To further probe the underlying changes in HIV-specific antibody subclass differences among the groups, we next sought to examine all Env-specific subclass levels and antibody functional changes in greater depth. We focused on antibody-related features from the earliest (week 4) and latest (week 48) time-points given the similar behavior of antibody profiles early and later in the first year of HIV infection. Env-specific IgG1 antibodies either remained stable or increased in both cohorts (Fig. 2a and b). gp41-specific IgG3 declined in both the controller and progressor cohorts (Fig. 2a and b), in agreement with earlier data . However, the extent of decline (i.e. the amount lost relative to what was initially present) was higher for progressors than for controllers (Fig. 2a and b). Further, there was a marked decrease in gp120-specific and gp140-specific IgG3 antibodies between the early and late time-points for the progressor group, but not for the controller group (Fig. 2a and b). This decrease was coupled with an increase in all Env-specific IgG2 antibodies in progressors over time (Fig. 2b). In contrast, gp41-specific and gp140-specific IgG2 antibodies remained stable in controllers over time, and there was only a slight increase in gp120-specific IgG2 antibodies (Fig. 2a). Collectively, these data suggest that maintaining high-affinity FcγR binding IgGs such as IgG3, and not gaining lower-affinity IgG antibodies, such as IgG2, are associated with controlled viremia.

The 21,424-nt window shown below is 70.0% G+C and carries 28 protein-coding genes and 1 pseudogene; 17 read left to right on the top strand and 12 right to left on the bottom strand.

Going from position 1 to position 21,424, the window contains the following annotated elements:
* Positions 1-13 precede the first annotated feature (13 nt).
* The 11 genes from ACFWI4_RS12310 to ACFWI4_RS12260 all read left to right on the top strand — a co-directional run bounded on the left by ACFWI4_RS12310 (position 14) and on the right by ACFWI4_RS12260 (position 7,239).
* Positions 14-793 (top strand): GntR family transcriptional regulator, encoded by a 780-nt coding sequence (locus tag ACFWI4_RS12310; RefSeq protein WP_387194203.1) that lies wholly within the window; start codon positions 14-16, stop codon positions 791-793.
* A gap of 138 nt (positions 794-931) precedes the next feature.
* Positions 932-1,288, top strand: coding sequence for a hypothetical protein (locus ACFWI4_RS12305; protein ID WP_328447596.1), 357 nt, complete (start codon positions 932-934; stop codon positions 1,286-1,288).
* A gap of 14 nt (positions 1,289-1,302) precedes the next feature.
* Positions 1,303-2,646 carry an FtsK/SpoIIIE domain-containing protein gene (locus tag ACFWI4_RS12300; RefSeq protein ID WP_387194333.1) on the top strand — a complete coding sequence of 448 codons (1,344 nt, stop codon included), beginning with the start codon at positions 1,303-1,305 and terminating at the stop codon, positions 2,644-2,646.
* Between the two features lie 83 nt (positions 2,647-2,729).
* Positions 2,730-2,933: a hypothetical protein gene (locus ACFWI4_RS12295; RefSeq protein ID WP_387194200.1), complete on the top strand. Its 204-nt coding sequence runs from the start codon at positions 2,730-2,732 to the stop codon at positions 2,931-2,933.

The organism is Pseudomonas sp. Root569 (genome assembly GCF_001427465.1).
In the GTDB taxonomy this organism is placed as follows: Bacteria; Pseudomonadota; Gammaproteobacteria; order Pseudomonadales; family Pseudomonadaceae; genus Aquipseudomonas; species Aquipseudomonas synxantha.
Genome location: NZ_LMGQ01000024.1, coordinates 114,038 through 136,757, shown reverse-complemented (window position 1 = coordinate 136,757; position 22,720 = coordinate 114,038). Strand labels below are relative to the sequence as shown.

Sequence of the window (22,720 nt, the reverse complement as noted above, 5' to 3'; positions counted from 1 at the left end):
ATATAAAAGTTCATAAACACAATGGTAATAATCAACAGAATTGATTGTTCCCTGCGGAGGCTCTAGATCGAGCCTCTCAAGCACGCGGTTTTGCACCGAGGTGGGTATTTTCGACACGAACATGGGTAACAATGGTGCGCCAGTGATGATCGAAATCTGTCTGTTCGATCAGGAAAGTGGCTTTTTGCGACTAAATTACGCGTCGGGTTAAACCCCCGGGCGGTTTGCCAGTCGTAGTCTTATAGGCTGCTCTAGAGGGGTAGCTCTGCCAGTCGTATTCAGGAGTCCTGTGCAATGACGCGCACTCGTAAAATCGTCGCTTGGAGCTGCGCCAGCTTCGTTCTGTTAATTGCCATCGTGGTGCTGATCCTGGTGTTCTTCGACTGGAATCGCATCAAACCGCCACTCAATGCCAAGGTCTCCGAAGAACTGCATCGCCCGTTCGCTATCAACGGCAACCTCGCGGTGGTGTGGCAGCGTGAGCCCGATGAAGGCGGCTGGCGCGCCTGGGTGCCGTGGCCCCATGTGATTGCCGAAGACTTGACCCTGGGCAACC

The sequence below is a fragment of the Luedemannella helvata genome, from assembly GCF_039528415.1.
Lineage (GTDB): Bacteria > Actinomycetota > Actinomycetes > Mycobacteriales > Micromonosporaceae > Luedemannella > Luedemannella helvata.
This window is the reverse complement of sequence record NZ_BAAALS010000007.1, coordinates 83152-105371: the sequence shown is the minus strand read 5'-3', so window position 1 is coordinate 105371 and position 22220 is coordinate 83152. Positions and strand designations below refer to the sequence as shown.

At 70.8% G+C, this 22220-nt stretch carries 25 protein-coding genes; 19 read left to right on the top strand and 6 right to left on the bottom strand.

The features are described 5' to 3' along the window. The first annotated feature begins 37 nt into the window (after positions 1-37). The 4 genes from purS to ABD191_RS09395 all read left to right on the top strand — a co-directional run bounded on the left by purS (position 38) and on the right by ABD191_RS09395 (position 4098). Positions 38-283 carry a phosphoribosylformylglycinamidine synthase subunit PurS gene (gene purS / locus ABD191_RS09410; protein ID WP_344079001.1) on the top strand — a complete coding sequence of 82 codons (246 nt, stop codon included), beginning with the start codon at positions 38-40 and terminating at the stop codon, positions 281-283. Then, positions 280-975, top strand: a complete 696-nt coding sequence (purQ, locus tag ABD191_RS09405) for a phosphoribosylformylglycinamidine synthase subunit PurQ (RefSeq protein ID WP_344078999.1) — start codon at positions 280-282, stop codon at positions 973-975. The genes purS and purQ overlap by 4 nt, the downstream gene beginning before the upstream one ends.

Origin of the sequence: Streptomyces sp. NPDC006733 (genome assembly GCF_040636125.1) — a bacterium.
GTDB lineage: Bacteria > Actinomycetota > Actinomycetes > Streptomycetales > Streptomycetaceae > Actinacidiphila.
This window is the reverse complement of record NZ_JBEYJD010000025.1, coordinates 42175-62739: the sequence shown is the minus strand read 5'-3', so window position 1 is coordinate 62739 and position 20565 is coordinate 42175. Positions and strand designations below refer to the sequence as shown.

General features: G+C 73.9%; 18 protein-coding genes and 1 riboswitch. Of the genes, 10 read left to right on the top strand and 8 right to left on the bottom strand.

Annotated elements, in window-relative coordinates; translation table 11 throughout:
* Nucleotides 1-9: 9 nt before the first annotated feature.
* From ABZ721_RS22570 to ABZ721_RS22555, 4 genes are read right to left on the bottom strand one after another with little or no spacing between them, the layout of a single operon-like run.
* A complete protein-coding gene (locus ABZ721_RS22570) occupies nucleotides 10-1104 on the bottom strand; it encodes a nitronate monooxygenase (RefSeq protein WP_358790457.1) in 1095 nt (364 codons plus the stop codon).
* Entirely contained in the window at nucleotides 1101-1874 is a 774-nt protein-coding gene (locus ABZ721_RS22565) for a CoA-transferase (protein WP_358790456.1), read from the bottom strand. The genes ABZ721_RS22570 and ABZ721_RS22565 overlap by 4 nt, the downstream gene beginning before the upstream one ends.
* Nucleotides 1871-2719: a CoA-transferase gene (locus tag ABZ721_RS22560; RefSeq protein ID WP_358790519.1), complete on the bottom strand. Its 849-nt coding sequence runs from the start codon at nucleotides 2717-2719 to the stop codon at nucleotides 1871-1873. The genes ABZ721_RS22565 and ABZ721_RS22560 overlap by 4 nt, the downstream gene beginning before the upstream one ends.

Antibody-effector functions were not selected by the LASSO/PLS model in differentiating between the two groups (Fig. 1c–e), likely due to the fact that they correlate with changes in subclass levels and fluctuated with time. Specifically, whereas a moderate decline in ADCVI was observed in progressors, ADCVI levels remained stable in controllers between weeks 4 and 48 postinfection (Fig. 2c and d). This is consistent with the relative increase of less polyfunctional Env-specific IgG2 antibodies and the loss of more polyfunctional Env-specific IgG3 antibodies in the progressor group.